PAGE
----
Native American Agriculture Fund Created to Distribute $266M Trust

Elsie Meeks (Oglala Lakota), former state director for the U.S. Department of Agriculture, was appointed NAAF chair. Meeks also serves as a board member of the Federal Home Loan Bank Board. (USDA / Flickr Creative Commons)

The Native American Agriculture Fund (NAAF), the largest U.S. nonprofit serving Native American farmers and ranchers, has been established to distribute $266 million from the landmark Keepseagle v. Vilsack case. Filed in 1999 and settled after 18 years of litigation, the U.S. government agreed to pay for nearly 20 years’ worth of discrimination at the U.S. Department of Agriculture (USDA) against Native American farmers and ranchers.

The Obama Administration settled the case for $760 million, and of that, a $680 million compensation fund was set aside for claims. The additional $80 million served as debt relief for farmers and ranchers who lost equipment, crops and capital due to USDA bias against Indians.

Roughly 5,100 farmers and ranchers submitted claims—far fewer than anticipated—of whom 3,600 qualified for the settlement. Now $266 million remains to be distributed over the next two decades through the NAAF.

A history of the litigation concerning the trust fund, the fast track funds and related issues can be found at:

The court approved Janie Simms Hipp (Chickasaw), director of the Indigenous Food and Agriculture Initiative at the University of Arkansas School of Law, to serve as executive director of the NAAF. Elsie Meeks (Oglala Lakota), former state director for the South Dakota Rural Development, was appointed as chair of the board of trustees.

“Native American agriculture is at an important moment for investing in meeting the needs of our agriculture producers,” said Hipp. “Combining such investments with the continued focus on feeding ourselves will create important new opportunities to solidify our economies, strengthen our communities, and improve our access to healthy foods. Important next steps for the trustees and the director include developing strategies for grantmaking and building a solid administrative office for carrying out the responsibilities of the fund.”

Meeks, a South Dakota rancher and the first Native American to serve on the U.S. Commission on Civil Rights, told the Washington Post that the fund is developing its strategy. “All of us having served on foundation boards understand how to go about developing a strategy,” she said. “We have a long way to go, but this is a national fund….With some five hundred and sixty Native American tribes, this could be a drop in a bucket — which is why we have to be really smart about how we use this money.”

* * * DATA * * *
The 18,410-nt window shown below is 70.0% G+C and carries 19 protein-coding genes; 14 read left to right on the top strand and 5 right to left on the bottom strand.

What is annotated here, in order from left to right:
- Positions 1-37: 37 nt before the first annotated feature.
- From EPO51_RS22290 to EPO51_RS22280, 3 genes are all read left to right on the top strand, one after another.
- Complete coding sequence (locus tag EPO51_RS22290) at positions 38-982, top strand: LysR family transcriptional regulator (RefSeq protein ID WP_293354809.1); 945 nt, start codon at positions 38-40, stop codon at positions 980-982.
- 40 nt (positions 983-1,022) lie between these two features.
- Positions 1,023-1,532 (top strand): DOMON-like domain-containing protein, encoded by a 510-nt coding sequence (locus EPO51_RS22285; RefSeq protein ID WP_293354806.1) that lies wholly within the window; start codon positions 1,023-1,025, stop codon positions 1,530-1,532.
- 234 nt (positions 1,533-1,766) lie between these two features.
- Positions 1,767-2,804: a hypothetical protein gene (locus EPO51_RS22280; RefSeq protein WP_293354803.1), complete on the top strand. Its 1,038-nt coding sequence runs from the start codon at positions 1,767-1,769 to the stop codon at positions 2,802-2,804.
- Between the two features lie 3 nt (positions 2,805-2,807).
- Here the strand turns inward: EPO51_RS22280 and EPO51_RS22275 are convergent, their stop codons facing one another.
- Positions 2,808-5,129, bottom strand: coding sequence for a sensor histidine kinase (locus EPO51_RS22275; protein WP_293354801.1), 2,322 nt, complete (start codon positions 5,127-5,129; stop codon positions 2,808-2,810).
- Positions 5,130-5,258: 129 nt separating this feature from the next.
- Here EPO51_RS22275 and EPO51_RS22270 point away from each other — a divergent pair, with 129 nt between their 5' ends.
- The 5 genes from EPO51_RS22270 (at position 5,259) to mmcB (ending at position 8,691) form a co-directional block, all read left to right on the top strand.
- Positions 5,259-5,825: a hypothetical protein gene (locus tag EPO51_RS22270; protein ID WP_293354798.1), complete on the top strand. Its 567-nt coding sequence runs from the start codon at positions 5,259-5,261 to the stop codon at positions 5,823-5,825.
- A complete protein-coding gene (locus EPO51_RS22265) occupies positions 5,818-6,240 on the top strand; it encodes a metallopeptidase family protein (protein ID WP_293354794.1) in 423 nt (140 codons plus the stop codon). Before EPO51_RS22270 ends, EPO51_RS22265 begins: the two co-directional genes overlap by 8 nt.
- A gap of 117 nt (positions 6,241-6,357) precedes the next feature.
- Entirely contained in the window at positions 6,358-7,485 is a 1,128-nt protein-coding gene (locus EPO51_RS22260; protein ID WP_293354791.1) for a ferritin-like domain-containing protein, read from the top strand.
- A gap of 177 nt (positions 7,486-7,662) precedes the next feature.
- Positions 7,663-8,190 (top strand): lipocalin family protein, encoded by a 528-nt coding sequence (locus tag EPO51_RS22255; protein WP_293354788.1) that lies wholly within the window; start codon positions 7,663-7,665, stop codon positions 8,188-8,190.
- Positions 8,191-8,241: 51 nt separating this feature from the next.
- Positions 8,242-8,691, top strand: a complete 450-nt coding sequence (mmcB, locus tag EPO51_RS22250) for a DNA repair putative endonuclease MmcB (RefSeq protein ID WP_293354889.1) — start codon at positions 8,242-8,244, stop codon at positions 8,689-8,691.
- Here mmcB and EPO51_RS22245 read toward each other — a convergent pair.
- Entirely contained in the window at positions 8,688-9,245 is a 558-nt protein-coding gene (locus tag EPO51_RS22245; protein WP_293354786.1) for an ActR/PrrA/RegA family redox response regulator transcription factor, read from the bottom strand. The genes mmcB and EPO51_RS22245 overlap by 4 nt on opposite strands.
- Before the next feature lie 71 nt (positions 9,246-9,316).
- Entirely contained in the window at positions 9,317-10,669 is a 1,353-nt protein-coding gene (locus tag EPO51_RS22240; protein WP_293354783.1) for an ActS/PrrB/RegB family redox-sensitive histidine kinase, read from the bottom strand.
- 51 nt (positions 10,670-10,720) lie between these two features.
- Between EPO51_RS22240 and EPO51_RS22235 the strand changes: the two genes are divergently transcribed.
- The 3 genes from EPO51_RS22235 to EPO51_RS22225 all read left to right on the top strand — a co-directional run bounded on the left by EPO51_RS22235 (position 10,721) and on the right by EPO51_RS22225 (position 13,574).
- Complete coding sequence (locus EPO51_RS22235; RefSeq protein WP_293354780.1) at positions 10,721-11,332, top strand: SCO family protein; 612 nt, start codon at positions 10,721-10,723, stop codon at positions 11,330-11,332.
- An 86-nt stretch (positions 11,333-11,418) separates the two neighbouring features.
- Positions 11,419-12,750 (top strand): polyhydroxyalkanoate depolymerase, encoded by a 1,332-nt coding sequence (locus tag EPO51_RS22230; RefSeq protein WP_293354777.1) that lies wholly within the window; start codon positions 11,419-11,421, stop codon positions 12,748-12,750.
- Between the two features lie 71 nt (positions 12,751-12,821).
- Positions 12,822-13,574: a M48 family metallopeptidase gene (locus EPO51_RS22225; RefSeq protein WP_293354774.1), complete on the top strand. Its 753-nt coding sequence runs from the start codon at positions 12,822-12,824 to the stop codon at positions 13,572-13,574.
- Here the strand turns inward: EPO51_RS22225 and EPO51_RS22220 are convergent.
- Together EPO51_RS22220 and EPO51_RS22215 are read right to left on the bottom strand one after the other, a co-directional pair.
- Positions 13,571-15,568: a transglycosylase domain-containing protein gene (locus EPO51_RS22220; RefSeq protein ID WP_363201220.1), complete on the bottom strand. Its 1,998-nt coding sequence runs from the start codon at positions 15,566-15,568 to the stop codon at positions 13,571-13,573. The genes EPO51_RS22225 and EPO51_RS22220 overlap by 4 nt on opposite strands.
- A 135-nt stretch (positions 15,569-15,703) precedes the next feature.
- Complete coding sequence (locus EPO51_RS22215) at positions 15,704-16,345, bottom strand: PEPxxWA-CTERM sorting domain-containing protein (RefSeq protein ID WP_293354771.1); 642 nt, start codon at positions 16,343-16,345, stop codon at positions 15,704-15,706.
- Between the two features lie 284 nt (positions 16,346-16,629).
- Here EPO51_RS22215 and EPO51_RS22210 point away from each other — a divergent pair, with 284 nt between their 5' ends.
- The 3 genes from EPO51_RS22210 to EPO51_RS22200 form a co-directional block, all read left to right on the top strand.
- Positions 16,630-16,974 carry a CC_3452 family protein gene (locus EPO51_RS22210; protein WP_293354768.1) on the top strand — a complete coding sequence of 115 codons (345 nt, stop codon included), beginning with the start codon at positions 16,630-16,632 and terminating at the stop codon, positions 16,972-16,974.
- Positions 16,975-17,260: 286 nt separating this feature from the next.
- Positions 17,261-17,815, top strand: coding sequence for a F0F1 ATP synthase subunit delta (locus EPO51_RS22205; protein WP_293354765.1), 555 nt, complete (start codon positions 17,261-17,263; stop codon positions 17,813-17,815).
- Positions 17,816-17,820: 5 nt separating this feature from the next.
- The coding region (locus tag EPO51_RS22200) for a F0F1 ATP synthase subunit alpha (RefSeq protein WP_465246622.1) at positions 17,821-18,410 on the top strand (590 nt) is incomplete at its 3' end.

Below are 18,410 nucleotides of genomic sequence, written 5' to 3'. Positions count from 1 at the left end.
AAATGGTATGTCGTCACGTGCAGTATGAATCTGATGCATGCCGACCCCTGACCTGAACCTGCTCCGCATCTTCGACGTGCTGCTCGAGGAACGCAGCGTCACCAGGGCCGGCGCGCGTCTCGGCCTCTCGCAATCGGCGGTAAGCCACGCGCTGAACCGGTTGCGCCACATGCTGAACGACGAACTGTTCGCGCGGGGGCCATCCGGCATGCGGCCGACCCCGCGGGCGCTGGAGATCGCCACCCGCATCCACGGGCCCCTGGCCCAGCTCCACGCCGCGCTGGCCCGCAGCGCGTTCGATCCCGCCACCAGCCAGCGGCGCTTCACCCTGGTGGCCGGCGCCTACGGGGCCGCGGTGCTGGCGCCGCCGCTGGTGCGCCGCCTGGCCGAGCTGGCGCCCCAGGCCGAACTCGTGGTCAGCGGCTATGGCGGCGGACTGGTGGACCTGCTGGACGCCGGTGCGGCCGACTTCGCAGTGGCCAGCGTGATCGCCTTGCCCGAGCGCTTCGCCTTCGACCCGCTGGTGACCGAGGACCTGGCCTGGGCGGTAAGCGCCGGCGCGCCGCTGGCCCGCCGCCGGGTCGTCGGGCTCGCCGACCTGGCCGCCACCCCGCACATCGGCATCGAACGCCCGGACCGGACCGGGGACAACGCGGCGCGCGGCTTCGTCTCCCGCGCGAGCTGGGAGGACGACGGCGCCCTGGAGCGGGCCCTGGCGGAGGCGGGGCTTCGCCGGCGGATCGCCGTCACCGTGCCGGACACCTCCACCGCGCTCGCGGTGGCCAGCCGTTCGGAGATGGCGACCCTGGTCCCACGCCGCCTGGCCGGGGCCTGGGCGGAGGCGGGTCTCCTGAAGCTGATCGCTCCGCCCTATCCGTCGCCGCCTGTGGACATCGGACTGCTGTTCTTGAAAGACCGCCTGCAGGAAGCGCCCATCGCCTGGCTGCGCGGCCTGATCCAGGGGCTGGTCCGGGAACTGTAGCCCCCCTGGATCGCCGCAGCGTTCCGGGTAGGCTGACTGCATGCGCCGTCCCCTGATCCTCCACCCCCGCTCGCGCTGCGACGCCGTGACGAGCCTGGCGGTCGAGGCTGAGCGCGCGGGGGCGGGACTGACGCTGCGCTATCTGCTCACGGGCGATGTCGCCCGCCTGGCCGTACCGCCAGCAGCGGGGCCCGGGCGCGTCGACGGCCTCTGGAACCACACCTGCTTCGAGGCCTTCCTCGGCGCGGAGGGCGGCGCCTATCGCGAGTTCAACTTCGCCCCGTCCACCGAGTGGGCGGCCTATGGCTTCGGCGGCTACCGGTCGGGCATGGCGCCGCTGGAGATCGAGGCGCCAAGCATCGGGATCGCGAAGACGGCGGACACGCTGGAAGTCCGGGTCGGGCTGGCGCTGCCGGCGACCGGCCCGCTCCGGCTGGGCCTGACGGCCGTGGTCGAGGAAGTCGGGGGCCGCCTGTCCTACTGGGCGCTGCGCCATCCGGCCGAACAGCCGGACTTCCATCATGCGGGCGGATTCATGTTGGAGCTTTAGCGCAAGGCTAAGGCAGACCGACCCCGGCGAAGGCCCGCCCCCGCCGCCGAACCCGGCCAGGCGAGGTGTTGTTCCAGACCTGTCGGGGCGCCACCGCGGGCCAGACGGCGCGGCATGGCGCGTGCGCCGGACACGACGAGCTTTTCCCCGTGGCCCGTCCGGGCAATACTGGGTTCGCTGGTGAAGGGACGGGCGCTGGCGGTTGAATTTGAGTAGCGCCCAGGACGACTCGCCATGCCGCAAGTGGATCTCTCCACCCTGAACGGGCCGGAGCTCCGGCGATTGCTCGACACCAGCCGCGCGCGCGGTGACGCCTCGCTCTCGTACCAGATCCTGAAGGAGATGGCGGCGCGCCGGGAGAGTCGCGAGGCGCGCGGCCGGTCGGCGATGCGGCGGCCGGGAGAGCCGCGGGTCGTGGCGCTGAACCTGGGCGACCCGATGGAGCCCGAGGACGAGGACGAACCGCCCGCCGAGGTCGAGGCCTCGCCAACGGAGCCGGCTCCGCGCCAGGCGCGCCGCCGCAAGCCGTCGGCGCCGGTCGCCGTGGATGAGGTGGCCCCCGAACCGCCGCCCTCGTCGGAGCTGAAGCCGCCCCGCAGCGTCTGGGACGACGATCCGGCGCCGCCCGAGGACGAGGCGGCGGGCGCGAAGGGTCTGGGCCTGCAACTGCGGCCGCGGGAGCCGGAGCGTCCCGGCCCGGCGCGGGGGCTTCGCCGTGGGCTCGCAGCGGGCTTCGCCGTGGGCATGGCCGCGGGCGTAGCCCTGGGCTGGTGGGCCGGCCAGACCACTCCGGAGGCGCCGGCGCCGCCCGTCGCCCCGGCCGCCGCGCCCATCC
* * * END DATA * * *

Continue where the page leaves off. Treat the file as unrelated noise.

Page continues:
The fourteen trustees appointed to serve NAAF include:

  • Elsie Meeks (Oglala Lakota) – Board member of the Federal Home Loan Bank Board; former State Director, South Dakota Rural Development; rancher
  • Claryca Mandan (Three Affiliated Tribes) – Lead plaintiff; Natural Resources Director, MHA; rancher
  • Richard Williams (Oglala Lakota) – Consultant; former Director of the American Indian College Fund
  • Porter Holder (Choctaw) – Lead plaintiff; Vice Chair, Council on Native American Farming and Ranching; rancher
  • Paul Lumley (Yakama) – Executive Director, Native American Youth and Family Center
  • Charles Graham (Lumbee) – State Representative, North Carolina General assembly
  • Michael Roberts (Tlingit) – President and CEO, First Nations Development Institute
  • Sherry Salway Black (Oglala Lakota) – Chairperson, First Peoples Fund; Board Member and Consultant to Johnson Scholarship Foundation
  • Pat Gwin (Cherokee) – Sr. Director of Environmental Resources, Cherokee Nation; rancher and expert on Native American heirloom seeds
  • Dr. Joe Hiller (Oglala Lakota) – Professor Emeritus, University of Arizona College of Agriculture and Life Sciences
  • Jim Laducer (Turtle Mountain Band of Chippewa) – Director and majority shareholder, Turtle Mountain State Bank
  • Marilyn Keepseagle (Standing Rock Sioux) – Lead Plaintiff; rancher; recently replaced by Dave Archambault, Sr. – Chairman, American Indian Business Leaders and education consultant
  • Ross Racine (Blackfeet) – Executive Director, Intertribal Agriculture Council; rancher
  • Monica Nuvamsa (Hopi) – Executive Director, The Hopi Foundation

Grant Eligibility

The court-approved trust agreement is irrevocable and cannot be changed. Among the key provisions of the trust agreement are the eligibility criteria for grantees. Eligible grantees include: tax exempt organizations described in section 501(c)(3) of the Internal Revenue Code; educational organizations; Community Development Financial Institutions that are also 501(c)(3) organizations; and instrumentalities of federal or state recognized tribes that furnish assistance designed to further Native farming and ranching, under certain conditions.

In addition to meeting eligibility requirements, any grantee of NAAF will have reporting and recordkeeping requirements and comply with certain restrictions set forth in the Trust Agreement on how the funds may be used. Examples of some of the restrictions or limitations on grant purposes include: funds cannot be used for lobbying or political activity, and there can be no grants to individuals or to support litigation. Further clarification on these issues will be forthcoming from NAAF.

The Trustees intend to begin hearing from Native farmers and ranchers as soon as NAAF’s website is launched. Meetings will be scheduled to engage in a series of listening sessions, and surveys will be conducted to ensure NAAF communicates effectively with those it’s designed to assist. Meetings will also serve to ensure the NAAF’s grantmaking resources are invested in areas of greatest importance to Native farmers and ranchers.